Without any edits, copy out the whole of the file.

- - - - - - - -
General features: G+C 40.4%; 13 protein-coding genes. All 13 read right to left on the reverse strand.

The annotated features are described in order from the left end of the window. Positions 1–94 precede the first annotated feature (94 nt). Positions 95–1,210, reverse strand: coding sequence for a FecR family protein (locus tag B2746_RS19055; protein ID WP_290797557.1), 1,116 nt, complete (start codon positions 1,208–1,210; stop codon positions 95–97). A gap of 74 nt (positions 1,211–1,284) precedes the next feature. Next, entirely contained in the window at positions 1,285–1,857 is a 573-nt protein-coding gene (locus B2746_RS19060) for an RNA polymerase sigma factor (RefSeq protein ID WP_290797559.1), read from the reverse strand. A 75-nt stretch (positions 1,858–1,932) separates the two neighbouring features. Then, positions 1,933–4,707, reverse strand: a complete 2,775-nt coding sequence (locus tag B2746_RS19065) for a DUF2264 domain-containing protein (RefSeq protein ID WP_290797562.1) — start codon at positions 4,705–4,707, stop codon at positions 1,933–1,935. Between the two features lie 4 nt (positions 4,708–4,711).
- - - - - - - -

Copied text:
General features: G+C 40.4%; 13 protein-coding genes. All 13 read right to left on the reverse strand.

The annotated features are described in order from the left end of the window. Positions 1–94 precede the first annotated feature (94 nt). Positions 95–1,210, reverse strand: coding sequence for a FecR family protein (locus tag B2746_RS19055; protein ID WP_290797557.1), 1,116 nt, complete (start codon positions 1,208–1,210; stop codon positions 95–97). A gap of 74 nt (positions 1,211–1,284) precedes the next feature. Next, entirely contained in the window at positions 1,285–1,857 is a 573-nt protein-coding gene (locus B2746_RS19060) for an RNA polymerase sigma factor (RefSeq protein ID WP_290797559.1), read from the reverse strand. A 75-nt stretch (positions 1,858–1,932) separates the two neighbouring features. Then, positions 1,933–4,707, reverse strand: a complete 2,775-nt coding sequence (locus tag B2746_RS19065) for a DUF2264 domain-containing protein (RefSeq protein ID WP_290797562.1) — start codon at positions 4,705–4,707, stop codon at positions 1,933–1,935. Between the two features lie 4 nt (positions 4,708–4,711).